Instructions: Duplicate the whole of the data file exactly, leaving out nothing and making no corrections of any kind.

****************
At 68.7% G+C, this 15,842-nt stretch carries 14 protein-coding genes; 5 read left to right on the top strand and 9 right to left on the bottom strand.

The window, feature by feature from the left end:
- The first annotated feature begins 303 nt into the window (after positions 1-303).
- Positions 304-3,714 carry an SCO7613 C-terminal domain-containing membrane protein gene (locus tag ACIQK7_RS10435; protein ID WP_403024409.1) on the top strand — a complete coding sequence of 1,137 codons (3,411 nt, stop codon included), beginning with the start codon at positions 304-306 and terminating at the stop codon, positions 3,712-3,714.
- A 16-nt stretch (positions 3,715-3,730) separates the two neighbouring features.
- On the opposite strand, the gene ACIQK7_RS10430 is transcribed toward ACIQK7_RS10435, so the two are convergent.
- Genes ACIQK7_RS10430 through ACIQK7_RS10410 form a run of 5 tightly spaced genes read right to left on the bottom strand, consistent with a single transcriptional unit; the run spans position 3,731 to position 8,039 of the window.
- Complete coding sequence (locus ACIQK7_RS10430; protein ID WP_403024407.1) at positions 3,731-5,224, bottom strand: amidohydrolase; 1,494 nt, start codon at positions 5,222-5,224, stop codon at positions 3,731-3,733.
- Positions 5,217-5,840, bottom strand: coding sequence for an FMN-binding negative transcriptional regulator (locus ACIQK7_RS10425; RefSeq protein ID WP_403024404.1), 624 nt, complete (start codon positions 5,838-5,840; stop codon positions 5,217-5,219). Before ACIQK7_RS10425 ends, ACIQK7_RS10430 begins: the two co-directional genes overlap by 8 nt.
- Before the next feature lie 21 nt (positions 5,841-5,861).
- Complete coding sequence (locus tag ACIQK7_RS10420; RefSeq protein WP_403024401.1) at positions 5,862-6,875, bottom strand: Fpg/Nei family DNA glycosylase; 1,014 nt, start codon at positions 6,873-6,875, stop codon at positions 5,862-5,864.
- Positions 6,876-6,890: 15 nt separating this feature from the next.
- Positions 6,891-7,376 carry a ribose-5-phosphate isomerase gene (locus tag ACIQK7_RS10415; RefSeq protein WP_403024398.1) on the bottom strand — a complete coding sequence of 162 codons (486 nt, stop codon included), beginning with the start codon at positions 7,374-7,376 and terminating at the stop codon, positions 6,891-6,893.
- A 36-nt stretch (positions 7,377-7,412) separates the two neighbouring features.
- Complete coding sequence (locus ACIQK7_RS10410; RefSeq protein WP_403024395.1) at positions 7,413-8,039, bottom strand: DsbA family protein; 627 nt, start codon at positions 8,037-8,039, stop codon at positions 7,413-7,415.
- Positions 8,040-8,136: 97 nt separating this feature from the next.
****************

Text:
At 68.7% G+C, this 15,842-nt stretch carries 14 protein-coding genes; 5 read left to right on the top strand and 9 right to left on the bottom strand.

The window, feature by feature from the left end:
- The first annotated feature begins 303 nt into the window (after positions 1-303).
- Positions 304-3,714 carry an SCO7613 C-terminal domain-containing membrane protein gene (locus tag ACIQK7_RS10435; protein ID WP_403024409.1) on the top strand — a complete coding sequence of 1,137 codons (3,411 nt, stop codon included), beginning with the start codon at positions 304-306 and terminating at the stop codon, positions 3,712-3,714.
- A 16-nt stretch (positions 3,715-3,730) separates the two neighbouring features.
- On the opposite strand, the gene ACIQK7_RS10430 is transcribed toward ACIQK7_RS10435, so the two are convergent.
- Genes ACIQK7_RS10430 through ACIQK7_RS10410 form a run of 5 tightly spaced genes read right to left on the bottom strand, consistent with a single transcriptional unit; the run spans position 3,731 to position 8,039 of the window.
- Complete coding sequence (locus ACIQK7_RS10430; protein ID WP_403024407.1) at positions 3,731-5,224, bottom strand: amidohydrolase; 1,494 nt, start codon at positions 5,222-5,224, stop codon at positions 3,731-3,733.
- Positions 5,217-5,840, bottom strand: coding sequence for an FMN-binding negative transcriptional regulator (locus ACIQK7_RS10425; RefSeq protein ID WP_403024404.1), 624 nt, complete (start codon positions 5,838-5,840; stop codon positions 5,217-5,219). Before ACIQK7_RS10425 ends, ACIQK7_RS10430 begins: the two co-directional genes overlap by 8 nt.
- Before the next feature lie 21 nt (positions 5,841-5,861).
- Complete coding sequence (locus tag ACIQK7_RS10420; RefSeq protein WP_403024401.1) at positions 5,862-6,875, bottom strand: Fpg/Nei family DNA glycosylase; 1,014 nt, start codon at positions 6,873-6,875, stop codon at positions 5,862-5,864.
- Positions 6,876-6,890: 15 nt separating this feature from the next.
- Positions 6,891-7,376 carry a ribose-5-phosphate isomerase gene (locus tag ACIQK7_RS10415; RefSeq protein WP_403024398.1) on the bottom strand — a complete coding sequence of 162 codons (486 nt, stop codon included), beginning with the start codon at positions 7,374-7,376 and terminating at the stop codon, positions 6,891-6,893.
- A 36-nt stretch (positions 7,377-7,412) separates the two neighbouring features.
- Complete coding sequence (locus ACIQK7_RS10410; RefSeq protein WP_403024395.1) at positions 7,413-8,039, bottom strand: DsbA family protein; 627 nt, start codon at positions 8,037-8,039, stop codon at positions 7,413-7,415.
- Positions 8,040-8,136: 97 nt separating this feature from the next.